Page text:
Inventory, 10 ct : 1.80
This item was last sold on : 01/31/18
Small, leafy, and aromatic, Chinese celery grows in a rosette stemming from the base of its roots. Fragrant, this ancient Asian vegetable-herb has hollow, thin crispy stems and delicate wispy leaves. Rarely eaten raw, its flavor is pungent and slightly peppery. Cooking sweetens and tames its taste, while softening its texture.
Chinese Celery is available year-round .
Chinese celery is a member of the Apiaceae family and the Apium graveloens species.
Pungent and peppery, Chinese celery tastes similar to regular celery, only much stronger - it is rarely eaten raw. Toss in stir-fries, fried rice dishes or vegetable sautés. Pair with ham, lamb, chicken, turkey or game entrées. To store, place in a perforated plastic bag; refrigerate. Do not wash until ready to use. To clean, rinse quickly under water. Gently shake off excess water; pat dry.
In days past, Chinese celery leaves were gathered for medicinal uses. Because of the volatile oil it produces, this biennial herb plant was also used as flavoring.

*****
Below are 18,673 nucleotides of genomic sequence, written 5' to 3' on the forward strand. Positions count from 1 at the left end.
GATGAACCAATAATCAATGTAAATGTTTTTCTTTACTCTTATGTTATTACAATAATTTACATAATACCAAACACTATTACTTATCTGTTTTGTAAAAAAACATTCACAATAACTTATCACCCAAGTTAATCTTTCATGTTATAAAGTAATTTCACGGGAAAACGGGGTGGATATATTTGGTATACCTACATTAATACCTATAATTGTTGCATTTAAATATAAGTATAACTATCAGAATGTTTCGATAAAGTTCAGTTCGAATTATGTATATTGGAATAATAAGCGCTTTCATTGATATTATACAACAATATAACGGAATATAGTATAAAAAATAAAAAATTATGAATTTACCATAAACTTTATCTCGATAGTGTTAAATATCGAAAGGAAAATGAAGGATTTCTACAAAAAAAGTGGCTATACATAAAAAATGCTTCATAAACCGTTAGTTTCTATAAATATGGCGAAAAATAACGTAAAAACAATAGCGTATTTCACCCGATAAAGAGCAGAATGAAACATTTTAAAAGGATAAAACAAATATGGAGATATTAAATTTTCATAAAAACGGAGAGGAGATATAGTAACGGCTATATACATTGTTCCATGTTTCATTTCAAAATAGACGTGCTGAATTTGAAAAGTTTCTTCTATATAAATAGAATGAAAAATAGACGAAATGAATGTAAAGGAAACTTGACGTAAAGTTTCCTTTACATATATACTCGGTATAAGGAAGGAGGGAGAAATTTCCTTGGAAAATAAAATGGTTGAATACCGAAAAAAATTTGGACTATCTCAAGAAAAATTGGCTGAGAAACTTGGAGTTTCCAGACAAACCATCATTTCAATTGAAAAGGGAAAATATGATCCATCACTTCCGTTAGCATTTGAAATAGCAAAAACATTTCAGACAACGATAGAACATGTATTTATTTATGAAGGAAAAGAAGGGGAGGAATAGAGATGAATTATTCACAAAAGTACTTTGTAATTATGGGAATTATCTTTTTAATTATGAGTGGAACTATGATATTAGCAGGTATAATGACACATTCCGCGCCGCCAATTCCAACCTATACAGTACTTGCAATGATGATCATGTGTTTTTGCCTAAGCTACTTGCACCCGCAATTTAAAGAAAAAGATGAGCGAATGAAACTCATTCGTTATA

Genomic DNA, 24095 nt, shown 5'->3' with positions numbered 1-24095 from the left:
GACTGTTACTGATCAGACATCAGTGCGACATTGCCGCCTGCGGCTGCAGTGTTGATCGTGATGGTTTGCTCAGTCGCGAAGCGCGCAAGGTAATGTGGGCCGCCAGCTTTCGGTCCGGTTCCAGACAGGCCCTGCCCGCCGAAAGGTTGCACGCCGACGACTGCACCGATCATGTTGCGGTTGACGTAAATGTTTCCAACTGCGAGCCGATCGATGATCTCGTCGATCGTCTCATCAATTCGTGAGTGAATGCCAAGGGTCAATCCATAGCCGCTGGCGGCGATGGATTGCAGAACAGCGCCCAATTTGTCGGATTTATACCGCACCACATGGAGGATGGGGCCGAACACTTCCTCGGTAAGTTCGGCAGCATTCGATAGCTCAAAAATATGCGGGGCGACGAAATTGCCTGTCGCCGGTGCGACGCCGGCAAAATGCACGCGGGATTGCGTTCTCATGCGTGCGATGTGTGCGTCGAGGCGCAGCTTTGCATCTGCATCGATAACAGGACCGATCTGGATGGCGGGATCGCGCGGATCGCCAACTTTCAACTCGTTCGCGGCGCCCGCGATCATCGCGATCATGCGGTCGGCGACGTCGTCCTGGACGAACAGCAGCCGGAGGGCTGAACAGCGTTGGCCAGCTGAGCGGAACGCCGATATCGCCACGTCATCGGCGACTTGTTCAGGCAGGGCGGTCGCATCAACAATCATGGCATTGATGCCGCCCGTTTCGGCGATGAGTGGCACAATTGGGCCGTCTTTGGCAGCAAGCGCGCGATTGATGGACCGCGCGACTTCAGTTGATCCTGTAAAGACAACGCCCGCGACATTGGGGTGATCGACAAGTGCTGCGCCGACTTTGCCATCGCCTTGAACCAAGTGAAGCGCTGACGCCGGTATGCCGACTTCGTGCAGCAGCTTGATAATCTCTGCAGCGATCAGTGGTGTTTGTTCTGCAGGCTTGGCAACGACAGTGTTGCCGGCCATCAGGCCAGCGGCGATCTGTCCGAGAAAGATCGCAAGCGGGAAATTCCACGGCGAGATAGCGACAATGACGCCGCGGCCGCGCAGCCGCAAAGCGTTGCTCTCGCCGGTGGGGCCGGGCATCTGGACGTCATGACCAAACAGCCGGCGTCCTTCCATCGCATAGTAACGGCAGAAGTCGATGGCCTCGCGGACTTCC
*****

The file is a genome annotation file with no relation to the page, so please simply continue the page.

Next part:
Native to Northern Asia where it grew wild, Ancient Greeks enjoyed Chinese celery as a potherb while the Romans used it in their decorative garlands. Also known as khuen chai, kan-tsai, kin-tsai, kun choy, qin cai and kinchay, today this plant thrives at high elevations in the tropics and in temperate regions. Growing ten to fifteen inches tall, Chinese celery prefers a cool climate and shade when grown in the warm summer season. Fairly cold hardy, the plants require fertile soil and adequate moisture. Slow starting but once established, Chinese celery is ready to cut in about six weeks. Popular in Asian cooking, Thai cuisine favors this type of celery in their flavorful dishes.
Restaurants currently purchasing this product as an ingredient for their menu.
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Recipes that include Chinese Celery. One is easiest, three is harder.